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To our daughter, Emma (with photo)
technofile  by al fasoldt
Columns and commentaries in a life-long dance with technology 
Simple gray rule

To our daughter, Emma, on a very important day
 

Technofile for April 6, 1997

By Al Fasoldt

Copyright © 1997, Al Fasoldt
Copyright © 1997, The Syracuse Newspapers

This is a special and very private day for my wife and me. On this day two years ago our daughter, Emma Kathryn, died.

All deaths are sad to the living. But Emma's death mixed beauty and discovery with a tragedy only mothers and fathers can know at the moment of birth. Emma started to slip away from us as soon as she began the journey an unknowable force had prompted her to take, from womb to world, three months early.

Emma in her blanket, right after birth.

There was nothing the doctor could do. Nancy held my hands, squeezing them as hard as she could, in a rhythm that kept pace with her contractions. She tried not to cry. I watched the digits on the electronic monitors, reading them aloud for the first hour, proud of Emma for fighting so hard. When the numbers turned to zeroes, I cried, too.

When the birthing and dying were over, a nurse wrapped Emma in a pink-and-blue blanket and handed her carefully to Nancy and then to me. We held Emma a long time. She was lovely, the tiniest little girl we had ever seen, with my dimple and Nancy's nose. She had elfin hands and a wispy smile. She weighed 17 ounces.

Someone took a picture of Emma in her blanket. She seems asleep in the picture, resting for the next journey.

We all learn one way or another that death is part of life. But in the first six months after Emma died, Nancy and I learned something we were not prepared for. We had accepted our loss and gradually learned how to deal with it, but most of those around us did not. Friends remained silent, never mentioning our baby or her death, as if she had never been born and had never died.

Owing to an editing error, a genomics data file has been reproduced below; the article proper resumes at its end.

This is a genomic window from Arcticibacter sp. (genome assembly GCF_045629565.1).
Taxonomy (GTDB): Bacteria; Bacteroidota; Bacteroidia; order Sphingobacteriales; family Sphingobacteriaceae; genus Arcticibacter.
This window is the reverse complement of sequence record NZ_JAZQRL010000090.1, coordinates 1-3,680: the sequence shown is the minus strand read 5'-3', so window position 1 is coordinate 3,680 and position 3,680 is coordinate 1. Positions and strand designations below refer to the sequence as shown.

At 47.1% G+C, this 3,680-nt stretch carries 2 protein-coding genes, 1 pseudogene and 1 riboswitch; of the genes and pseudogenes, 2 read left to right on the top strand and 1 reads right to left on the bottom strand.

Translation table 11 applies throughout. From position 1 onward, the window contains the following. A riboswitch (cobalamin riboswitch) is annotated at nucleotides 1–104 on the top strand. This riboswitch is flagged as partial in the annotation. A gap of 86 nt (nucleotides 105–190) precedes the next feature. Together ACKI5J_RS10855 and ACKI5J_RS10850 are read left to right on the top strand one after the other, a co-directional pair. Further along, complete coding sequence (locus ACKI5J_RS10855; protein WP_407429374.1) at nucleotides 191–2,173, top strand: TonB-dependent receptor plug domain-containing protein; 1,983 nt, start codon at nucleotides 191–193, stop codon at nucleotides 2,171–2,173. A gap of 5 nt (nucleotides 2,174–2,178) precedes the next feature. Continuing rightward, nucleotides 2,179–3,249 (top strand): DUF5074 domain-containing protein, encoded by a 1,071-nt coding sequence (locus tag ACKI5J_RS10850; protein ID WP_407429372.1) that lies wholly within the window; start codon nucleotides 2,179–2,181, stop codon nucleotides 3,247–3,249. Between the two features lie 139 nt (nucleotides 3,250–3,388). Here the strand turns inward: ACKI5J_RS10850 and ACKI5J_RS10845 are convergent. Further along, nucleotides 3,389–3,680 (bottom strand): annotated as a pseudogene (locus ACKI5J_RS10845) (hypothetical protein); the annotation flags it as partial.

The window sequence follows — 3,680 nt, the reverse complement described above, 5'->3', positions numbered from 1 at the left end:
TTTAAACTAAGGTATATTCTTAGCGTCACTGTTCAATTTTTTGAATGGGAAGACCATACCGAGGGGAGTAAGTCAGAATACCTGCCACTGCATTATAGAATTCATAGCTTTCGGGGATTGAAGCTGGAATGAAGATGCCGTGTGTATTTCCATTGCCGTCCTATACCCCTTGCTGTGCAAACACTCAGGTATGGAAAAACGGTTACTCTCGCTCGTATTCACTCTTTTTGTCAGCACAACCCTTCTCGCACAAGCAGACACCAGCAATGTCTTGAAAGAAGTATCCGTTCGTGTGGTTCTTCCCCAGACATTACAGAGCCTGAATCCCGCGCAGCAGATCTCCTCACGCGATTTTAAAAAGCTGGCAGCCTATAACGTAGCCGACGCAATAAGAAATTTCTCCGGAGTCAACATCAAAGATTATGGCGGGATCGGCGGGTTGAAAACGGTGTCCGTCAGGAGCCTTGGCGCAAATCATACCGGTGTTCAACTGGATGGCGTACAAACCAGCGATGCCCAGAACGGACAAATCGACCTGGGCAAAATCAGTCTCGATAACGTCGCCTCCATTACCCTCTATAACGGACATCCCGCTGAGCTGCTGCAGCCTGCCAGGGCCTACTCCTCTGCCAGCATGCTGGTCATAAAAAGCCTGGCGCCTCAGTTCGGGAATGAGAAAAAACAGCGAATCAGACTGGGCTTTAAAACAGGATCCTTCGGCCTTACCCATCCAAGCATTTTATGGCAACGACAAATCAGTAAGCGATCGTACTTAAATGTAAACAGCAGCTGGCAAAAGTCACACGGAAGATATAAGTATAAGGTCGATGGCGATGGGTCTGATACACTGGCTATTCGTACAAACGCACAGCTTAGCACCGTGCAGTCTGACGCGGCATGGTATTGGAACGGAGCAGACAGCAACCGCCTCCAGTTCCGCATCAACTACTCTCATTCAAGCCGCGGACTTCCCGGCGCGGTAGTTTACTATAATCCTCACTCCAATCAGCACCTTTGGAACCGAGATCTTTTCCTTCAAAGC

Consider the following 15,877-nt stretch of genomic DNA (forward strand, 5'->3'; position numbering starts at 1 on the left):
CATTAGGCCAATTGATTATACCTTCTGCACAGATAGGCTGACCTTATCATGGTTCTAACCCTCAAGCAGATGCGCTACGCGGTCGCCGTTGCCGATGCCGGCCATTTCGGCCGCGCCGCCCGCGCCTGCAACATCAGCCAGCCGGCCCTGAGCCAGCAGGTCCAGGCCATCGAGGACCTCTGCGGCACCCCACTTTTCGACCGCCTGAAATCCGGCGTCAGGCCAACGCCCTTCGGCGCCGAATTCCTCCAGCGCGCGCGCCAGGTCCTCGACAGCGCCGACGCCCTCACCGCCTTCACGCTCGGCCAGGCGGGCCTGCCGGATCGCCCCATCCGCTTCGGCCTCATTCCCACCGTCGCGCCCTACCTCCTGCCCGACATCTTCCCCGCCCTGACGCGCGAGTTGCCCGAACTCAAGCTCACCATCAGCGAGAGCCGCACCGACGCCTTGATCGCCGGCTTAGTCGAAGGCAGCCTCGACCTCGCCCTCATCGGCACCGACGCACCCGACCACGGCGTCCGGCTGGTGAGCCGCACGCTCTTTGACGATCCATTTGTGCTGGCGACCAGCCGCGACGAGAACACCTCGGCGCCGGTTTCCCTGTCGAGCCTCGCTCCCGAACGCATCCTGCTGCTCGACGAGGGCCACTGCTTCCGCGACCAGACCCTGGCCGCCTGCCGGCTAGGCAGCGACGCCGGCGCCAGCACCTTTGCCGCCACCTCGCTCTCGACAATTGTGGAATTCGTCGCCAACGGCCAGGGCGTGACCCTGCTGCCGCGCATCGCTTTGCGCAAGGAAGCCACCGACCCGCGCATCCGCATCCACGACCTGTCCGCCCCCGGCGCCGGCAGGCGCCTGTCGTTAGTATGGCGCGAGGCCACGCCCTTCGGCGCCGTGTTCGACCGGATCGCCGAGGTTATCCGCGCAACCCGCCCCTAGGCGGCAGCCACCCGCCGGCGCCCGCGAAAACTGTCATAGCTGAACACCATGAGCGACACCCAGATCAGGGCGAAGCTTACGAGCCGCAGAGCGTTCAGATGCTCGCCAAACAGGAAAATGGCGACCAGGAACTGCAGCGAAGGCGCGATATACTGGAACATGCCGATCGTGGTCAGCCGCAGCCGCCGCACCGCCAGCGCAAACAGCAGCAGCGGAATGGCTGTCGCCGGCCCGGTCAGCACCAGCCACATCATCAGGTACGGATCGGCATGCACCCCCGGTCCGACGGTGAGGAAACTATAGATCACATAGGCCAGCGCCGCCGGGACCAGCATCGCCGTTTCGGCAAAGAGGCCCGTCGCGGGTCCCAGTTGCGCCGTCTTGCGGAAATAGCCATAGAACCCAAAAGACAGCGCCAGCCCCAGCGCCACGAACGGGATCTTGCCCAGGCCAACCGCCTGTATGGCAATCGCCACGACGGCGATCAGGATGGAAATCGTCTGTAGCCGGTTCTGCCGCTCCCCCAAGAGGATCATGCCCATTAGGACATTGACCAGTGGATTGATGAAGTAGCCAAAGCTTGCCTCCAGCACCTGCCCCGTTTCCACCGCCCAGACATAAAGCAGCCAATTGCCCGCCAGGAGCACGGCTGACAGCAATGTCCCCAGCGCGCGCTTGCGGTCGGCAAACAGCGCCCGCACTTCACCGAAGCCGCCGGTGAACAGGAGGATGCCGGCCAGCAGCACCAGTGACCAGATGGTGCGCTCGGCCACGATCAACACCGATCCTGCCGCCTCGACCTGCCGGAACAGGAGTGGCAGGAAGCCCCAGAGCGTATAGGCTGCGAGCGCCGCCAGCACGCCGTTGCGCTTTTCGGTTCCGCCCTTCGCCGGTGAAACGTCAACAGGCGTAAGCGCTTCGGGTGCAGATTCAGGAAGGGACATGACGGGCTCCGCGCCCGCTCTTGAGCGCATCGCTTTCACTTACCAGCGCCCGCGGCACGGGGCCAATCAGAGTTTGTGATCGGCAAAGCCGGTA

Others seemed surprised to hear us talk about Emma by name, as if babies should only have names if they survived past a certain point. And some even stumbled over the term we used when we referred to Emma; we called her our baby, and they used another word, "fetus," as if that would make the death more forgettable or more bearable.

We would never want to forget, and we can bear the loss. Emma will always be our child. She will always be in our hearts. It is not an unbearable pain when it is borne by love.

And we learned that grief is the beginning, not the end. We joined a support group for parents who had lost a child at birth. We found that the others in the group faced the same cocoon of silence from their family and friends, and we helped each other break that silence.

We found out how to cope.

We started by letting everyone know that we wanted to talk about our child. Nancy put Emma's picture on our refrigerator door. She put Emma's hospital handprints in a locket she always wears around her neck.

I wrote to my Internet friends and told them about our baby, and a dozen of them wrote back. Two of them told me their own stories, about their own babies, their own children who had died stories they had never told before.

"You have helped me open a door," one of them said.

One of them wrote a song for Emma. He sent it as a computer audio file, a minute and a half long. It has the most beautiful melody of anything we've ever heard. He called it "EmmaKate." We've posted it so you can hear Emma's tribute, too. It's a sad song sad because Emma never had a chance to hear it, sad because life can be full of sorrow if we let it.

But it is a rhapsody of strength and beauty, because life can be filled with joy, too. It's up to us. That is what Emma taught us, and what we will never forget.


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